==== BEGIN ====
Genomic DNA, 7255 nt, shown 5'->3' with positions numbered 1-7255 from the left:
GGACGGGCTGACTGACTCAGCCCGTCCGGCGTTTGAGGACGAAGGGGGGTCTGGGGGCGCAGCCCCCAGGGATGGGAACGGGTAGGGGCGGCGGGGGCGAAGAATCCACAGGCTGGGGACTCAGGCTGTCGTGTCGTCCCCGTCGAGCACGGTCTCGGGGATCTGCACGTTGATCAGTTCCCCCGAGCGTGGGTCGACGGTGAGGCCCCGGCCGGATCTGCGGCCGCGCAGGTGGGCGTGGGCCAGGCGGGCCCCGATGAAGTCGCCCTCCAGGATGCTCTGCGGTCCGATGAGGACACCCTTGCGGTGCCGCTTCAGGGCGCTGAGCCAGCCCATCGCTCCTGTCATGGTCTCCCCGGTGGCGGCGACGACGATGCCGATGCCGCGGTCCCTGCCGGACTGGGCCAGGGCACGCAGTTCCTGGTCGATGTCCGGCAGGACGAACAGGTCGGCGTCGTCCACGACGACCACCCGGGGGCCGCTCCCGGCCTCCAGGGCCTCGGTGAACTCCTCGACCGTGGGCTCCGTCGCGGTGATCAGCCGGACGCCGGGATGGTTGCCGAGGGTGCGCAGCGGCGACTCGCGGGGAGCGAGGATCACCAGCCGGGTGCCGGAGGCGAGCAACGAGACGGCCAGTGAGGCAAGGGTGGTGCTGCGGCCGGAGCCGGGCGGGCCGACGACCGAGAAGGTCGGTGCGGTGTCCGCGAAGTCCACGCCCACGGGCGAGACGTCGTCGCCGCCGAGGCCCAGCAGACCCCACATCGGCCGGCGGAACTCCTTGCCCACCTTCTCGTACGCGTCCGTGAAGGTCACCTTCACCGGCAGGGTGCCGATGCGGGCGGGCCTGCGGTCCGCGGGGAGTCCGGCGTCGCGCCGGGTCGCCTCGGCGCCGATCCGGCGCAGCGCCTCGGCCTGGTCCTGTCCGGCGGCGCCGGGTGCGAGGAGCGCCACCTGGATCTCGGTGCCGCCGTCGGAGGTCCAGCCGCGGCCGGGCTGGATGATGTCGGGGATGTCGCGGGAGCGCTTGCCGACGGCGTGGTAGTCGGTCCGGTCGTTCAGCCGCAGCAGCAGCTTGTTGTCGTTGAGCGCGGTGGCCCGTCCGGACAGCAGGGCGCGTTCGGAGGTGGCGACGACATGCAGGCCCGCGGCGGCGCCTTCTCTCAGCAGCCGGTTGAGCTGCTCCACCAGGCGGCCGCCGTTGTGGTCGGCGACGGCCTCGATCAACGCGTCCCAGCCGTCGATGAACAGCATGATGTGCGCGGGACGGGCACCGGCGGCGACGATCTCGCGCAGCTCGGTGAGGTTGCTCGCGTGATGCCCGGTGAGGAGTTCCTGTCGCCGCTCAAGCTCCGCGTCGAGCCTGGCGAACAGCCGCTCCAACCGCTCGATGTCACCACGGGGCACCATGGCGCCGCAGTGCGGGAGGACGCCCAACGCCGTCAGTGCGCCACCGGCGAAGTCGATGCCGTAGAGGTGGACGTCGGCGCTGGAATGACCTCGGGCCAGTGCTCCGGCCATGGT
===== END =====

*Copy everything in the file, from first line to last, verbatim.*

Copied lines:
Genomic DNA, 7255 nt, shown 5'->3' with positions numbered 1-7255 from the left:
GGACGGGCTGACTGACTCAGCCCGTCCGGCGTTTGAGGACGAAGGGGGGTCTGGGGGCGCAGCCCCCAGGGATGGGAACGGGTAGGGGCGGCGGGGGCGAAGAATCCACAGGCTGGGGACTCAGGCTGTCGTGTCGTCCCCGTCGAGCACGGTCTCGGGGATCTGCACGTTGATCAGTTCCCCCGAGCGTGGGTCGACGGTGAGGCCCCGGCCGGATCTGCGGCCGCGCAGGTGGGCGTGGGCCAGGCGGGCCCCGATGAAGTCGCCCTCCAGGATGCTCTGCGGTCCGATGAGGACACCCTTGCGGTGCCGCTTCAGGGCGCTGAGCCAGCCCATCGCTCCTGTCATGGTCTCCCCGGTGGCGGCGACGACGATGCCGATGCCGCGGTCCCTGCCGGACTGGGCCAGGGCACGCAGTTCCTGGTCGATGTCCGGCAGGACGAACAGGTCGGCGTCGTCCACGACGACCACCCGGGGGCCGCTCCCGGCCTCCAGGGCCTCGGTGAACTCCTCGACCGTGGGCTCCGTCGCGGTGATCAGCCGGACGCCGGGATGGTTGCCGAGGGTGCGCAGCGGCGACTCGCGGGGAGCGAGGATCACCAGCCGGGTGCCGGAGGCGAGCAACGAGACGGCCAGTGAGGCAAGGGTGGTGCTGCGGCCGGAGCCGGGCGGGCCGACGACCGAGAAGGTCGGTGCGGTGTCCGCGAAGTCCACGCCCACGGGCGAGACGTCGTCGCCGCCGAGGCCCAGCAGACCCCACATCGGCCGGCGGAACTCCTTGCCCACCTTCTCGTACGCGTCCGTGAAGGTCACCTTCACCGGCAGGGTGCCGATGCGGGCGGGCCTGCGGTCCGCGGGGAGTCCGGCGTCGCGCCGGGTCGCCTCGGCGCCGATCCGGCGCAGCGCCTCGGCCTGGTCCTGTCCGGCGGCGCCGGGTGCGAGGAGCGCCACCTGGATCTCGGTGCCGCCGTCGGAGGTCCAGCCGCGGCCGGGCTGGATGATGTCGGGGATGTCGCGGGAGCGCTTGCCGACGGCGTGGTAGTCGGTCCGGTCGTTCAGCCGCAGCAGCAGCTTGTTGTCGTTGAGCGCGGTGGCCCGTCCGGACAGCAGGGCGCGTTCGGAGGTGGCGACGACATGCAGGCCCGCGGCGGCGCCTTCTCTCAGCAGCCGGTTGAGCTGCTCCACCAGGCGGCCGCCGTTGTGGTCGGCGACGGCCTCGATCAACGCGTCCCAGCCGTCGATGAACAGCATGATGTGCGCGGGACGGGCACCGGCGGCGACGATCTCGCGCAGCTCGGTGAGGTTGCTCGCGTGATGCCCGGTGAGGAGTTCCTGTCGCCGCTCAAGCTCCGCGTCGAGCCTGGCGAACAGCCGCTCCAACCGCTCGATGTCACCACGGGGCACCATGGCGCCGCAGTGCGGGAGGACGCCCAACGCCGTCAGTGCGCCACCGGCGAAGTCGATGCCGTAGAGGTGGACGTCGGCGCTGGAATGACCTCGGGCCAGTGCTCCGGCCATGGT